SALEM, Ore.--(BUSINESS WIRE)--Marissa McGinnis, 17, of Klamath Falls and Noah Miller, 14, of McMinnville today were named Oregon's top two youth volunteers of 2015 by The Prudential Spirit of Community Awards, a nationwide program honoring young people for outstanding acts of volunteerism. Marissa was nominated by Mazama High School in Klamath Falls, and Noah was nominated by Duniway Middle School in McMinnville. The Prudential Spirit of Community Awards, now in its 20th year, is conducted by Prudential Financial in partnership with the National Association of Secondary School Principals (NASSP).
Marissa, a senior at Mazama High School, took on responsibility for organizing an annual volleyball game at her school that raised more than $6,500 to provide local uninsured women with free mammograms. Since her freshman year, Marissa has participated in her school’s volleyball program and in its yearly “Pink Game,” a fundraiser benefiting Norma’s Challenge, a local organization dedicated to breast cancer awareness and support. “As my senior year approached, I volunteered to take over as head coordinator of the game,” she said. “I rejoiced at the opportunity to take charge.”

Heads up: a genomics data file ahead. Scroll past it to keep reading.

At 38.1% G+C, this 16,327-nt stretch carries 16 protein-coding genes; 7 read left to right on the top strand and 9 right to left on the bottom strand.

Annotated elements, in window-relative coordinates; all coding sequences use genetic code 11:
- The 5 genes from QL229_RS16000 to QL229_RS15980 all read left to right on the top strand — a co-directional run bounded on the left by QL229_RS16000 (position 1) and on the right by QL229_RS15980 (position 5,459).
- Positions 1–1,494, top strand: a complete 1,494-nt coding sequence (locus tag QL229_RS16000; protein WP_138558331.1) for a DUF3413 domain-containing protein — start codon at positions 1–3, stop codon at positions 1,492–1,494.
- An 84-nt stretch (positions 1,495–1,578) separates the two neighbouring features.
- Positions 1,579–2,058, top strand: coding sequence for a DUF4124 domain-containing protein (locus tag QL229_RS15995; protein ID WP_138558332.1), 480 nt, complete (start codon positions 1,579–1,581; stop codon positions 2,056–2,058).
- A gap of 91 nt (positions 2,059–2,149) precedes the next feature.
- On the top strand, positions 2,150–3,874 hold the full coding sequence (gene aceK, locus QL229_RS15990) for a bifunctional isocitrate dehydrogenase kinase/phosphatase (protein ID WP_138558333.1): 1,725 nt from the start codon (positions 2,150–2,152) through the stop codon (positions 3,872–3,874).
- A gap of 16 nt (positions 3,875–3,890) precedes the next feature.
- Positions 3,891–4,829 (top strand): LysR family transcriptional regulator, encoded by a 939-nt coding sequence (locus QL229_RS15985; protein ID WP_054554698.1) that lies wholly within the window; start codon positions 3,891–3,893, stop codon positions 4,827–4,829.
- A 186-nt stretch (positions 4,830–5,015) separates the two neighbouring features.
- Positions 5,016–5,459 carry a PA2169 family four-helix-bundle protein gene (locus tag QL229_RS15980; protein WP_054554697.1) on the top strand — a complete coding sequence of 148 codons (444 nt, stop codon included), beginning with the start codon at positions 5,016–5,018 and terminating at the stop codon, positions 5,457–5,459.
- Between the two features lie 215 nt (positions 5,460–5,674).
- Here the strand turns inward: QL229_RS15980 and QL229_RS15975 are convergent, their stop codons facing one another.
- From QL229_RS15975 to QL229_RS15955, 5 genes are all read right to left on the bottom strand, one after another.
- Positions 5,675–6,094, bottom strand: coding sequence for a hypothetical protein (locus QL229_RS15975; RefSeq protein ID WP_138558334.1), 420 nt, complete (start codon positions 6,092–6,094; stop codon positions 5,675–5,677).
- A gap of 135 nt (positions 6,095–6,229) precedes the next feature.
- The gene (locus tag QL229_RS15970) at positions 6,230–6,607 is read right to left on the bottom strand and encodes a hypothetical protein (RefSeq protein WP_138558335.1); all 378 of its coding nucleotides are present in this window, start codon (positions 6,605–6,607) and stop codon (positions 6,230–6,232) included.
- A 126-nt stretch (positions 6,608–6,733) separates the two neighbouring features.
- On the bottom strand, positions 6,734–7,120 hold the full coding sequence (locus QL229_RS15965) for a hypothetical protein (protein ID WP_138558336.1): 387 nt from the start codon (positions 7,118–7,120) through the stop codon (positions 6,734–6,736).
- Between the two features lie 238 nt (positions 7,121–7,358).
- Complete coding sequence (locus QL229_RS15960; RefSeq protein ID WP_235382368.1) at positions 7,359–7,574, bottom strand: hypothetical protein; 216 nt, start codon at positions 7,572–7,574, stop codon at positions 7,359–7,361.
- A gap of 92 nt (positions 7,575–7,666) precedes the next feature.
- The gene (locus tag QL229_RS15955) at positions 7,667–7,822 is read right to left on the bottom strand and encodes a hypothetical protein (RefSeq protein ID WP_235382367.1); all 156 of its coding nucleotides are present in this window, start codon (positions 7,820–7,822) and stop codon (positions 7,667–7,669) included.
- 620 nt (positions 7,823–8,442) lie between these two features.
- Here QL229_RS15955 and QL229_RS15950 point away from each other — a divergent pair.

Marissa spent last summer seeking sponsorships from local businesses so she could buy and print 500 T-shirts for the game, which she then sold with the help of teammates and members of the opposing team at both high schools and throughout the community. She also coordinated the sale of raffle tickets, refreshments at the game, and the collection of individual donations. Marissa’s “Pink Game,” which drew a “huge turnout” of students and community members last September, featured not only exciting volleyball, but also breast cancer survivors who spoke during breaks in the action. “It really proved to everyone that this is something that should be taken very seriously and that breast cancer affects everyone,” said Marissa.